Google must be broken up to end its “overwhelming” market power and safeguard the world’s news media, Rupert Murdoch's News Corp has said.
The news organisation’s Australian arm demanded an enforced breakup of Google, which dominates online search and advertising businesses.
In an 80-page submission to the Australian government, News Corp, which has itself faced allegations of monopolistic behaviour, said Google’s search engine and third-party advertising platform should be separated to allow publishers to compete for ad revenues.
Publishers have seen revenues decline sharply in recent years, forcing many to cut staff or shut down altogether.
Facebook and Google now hoover up more than 60 per cent of all internet ad spending; a proportion that is expected to continue to grow.
Mr Murdoch’s empire has seen billions of dollars of advertising spend move from its newspapers to online, much of it through Google.
“Google’s market power across the ad tech services supply chain is overwhelming,” News Corp said in its response to an Australian government inquiry.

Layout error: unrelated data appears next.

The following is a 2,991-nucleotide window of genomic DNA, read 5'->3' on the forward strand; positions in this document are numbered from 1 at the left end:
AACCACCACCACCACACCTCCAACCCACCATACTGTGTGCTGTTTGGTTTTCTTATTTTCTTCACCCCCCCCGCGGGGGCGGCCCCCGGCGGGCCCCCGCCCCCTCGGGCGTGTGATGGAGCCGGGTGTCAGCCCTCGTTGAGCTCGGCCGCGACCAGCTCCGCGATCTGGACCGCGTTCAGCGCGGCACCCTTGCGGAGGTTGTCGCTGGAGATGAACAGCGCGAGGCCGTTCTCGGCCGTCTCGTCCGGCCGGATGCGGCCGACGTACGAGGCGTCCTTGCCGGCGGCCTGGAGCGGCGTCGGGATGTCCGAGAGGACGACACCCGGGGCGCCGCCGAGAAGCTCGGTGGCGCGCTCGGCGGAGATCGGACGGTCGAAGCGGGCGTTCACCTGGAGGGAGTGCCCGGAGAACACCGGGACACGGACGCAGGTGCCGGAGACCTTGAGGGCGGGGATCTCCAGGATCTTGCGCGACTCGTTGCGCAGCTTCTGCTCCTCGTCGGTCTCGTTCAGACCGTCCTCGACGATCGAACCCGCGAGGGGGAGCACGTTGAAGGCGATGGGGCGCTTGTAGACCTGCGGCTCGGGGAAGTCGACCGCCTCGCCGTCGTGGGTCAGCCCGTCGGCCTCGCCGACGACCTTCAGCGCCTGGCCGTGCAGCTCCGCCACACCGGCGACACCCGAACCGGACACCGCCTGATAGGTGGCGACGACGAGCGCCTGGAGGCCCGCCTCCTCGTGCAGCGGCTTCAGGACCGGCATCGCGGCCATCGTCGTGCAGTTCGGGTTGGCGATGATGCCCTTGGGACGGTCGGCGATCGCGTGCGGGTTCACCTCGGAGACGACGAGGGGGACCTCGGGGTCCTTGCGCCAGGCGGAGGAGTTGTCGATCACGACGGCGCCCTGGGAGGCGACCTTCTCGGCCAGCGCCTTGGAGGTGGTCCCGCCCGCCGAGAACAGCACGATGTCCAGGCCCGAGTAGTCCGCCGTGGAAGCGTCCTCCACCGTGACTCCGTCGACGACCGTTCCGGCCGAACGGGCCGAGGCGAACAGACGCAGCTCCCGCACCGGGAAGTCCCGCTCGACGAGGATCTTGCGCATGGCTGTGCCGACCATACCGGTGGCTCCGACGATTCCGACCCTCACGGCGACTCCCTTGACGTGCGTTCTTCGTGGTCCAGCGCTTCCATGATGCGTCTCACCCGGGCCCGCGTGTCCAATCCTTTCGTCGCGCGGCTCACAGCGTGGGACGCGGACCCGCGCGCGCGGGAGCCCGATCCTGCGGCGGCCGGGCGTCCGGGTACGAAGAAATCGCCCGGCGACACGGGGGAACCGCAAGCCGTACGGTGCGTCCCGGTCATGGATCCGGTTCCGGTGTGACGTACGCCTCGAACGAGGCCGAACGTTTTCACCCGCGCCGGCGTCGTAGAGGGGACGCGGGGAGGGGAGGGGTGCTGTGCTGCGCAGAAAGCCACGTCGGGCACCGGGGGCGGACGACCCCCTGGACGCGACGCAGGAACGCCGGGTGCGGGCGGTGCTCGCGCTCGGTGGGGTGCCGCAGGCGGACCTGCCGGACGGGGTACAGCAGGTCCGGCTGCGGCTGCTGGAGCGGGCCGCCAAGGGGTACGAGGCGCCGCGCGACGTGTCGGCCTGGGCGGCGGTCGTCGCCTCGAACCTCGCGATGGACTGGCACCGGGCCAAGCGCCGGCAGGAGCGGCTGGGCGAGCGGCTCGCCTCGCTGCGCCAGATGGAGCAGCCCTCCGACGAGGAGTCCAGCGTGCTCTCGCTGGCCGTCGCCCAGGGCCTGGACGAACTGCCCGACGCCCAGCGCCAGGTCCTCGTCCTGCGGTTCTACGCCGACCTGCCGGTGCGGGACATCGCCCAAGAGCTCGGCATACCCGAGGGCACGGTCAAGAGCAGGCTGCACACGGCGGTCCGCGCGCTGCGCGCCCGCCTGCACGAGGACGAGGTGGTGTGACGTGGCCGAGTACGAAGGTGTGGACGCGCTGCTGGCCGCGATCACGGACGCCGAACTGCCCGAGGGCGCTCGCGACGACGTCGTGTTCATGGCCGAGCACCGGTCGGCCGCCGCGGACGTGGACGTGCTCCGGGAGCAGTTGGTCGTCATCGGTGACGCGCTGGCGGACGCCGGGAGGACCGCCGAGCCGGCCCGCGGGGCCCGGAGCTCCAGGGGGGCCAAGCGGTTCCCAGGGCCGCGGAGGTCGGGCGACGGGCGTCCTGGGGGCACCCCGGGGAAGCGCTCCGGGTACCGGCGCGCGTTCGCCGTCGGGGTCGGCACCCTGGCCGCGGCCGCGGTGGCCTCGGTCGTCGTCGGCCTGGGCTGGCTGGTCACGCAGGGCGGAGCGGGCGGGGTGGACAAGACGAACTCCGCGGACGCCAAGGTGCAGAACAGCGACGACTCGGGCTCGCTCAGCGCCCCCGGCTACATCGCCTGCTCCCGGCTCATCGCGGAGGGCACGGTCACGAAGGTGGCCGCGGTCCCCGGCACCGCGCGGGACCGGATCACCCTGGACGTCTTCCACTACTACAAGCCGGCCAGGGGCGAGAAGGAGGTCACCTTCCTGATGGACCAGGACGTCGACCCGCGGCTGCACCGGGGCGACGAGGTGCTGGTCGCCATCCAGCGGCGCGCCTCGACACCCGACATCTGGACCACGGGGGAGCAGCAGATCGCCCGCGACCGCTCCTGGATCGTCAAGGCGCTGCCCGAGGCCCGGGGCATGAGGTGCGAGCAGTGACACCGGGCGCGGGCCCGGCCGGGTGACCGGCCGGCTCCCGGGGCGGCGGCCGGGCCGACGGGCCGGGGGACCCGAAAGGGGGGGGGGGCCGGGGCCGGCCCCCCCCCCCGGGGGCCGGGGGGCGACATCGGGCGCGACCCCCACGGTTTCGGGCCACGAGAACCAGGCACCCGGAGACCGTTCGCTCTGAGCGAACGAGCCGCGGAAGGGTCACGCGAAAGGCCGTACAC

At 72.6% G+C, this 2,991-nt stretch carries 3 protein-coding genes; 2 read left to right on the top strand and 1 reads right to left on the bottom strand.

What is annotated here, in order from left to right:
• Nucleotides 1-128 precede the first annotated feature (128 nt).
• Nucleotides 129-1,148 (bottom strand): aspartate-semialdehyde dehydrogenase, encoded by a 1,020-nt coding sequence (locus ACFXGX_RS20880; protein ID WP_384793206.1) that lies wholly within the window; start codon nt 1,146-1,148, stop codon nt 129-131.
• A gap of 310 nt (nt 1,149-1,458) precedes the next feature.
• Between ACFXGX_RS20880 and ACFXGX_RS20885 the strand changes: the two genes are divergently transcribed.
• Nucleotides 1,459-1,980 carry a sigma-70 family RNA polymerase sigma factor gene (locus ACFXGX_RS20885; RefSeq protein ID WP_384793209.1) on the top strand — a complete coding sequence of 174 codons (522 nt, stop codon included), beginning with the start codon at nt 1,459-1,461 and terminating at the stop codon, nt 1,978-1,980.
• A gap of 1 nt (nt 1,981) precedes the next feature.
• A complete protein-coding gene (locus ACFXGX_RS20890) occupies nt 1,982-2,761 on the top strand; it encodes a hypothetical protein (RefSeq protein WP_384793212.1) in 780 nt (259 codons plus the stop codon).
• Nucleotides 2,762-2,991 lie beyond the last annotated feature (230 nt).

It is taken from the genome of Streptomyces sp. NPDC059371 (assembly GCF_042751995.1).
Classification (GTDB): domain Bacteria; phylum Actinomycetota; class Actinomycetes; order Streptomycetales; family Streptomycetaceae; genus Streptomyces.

The news conglomerate accused Google of directing traffic and sales through its search engine to its own sites, thereby hurting competition.
News Corp said Google had created its own “ecosystem” where it could control the results of people's internet searches and then charge advertisers based on how many people viewed their advertisements.
Mr Murdoch’s firm also accused Google of operating in a “walled garden” that allows it to entrench its dominance of search by using its advertising technology businesses.
While regulators and lawmakers have attempted to rein in Google, the US company has been guilty of “avoiding and undermining regulatory initiatives and ignoring private contractual arrangements”, News Corp claimed.
It comes as tech giants come under increasing pressure for a host of problems including anti-competitive behaviour, and the spread of misinformation, hate speech and propaganda on their platforms.
“Divestments will work to correct the market structure, by replacing common ownership with separate ownership, where each separate owner has incentives to compete to gain the business of customers,” the submission says.
“News Corp Australia recognises that divestment in a non-merger context is a highly interventionist measure and will have significant ramifications.”
The firm added that it believes any intervention should be limited to Google.
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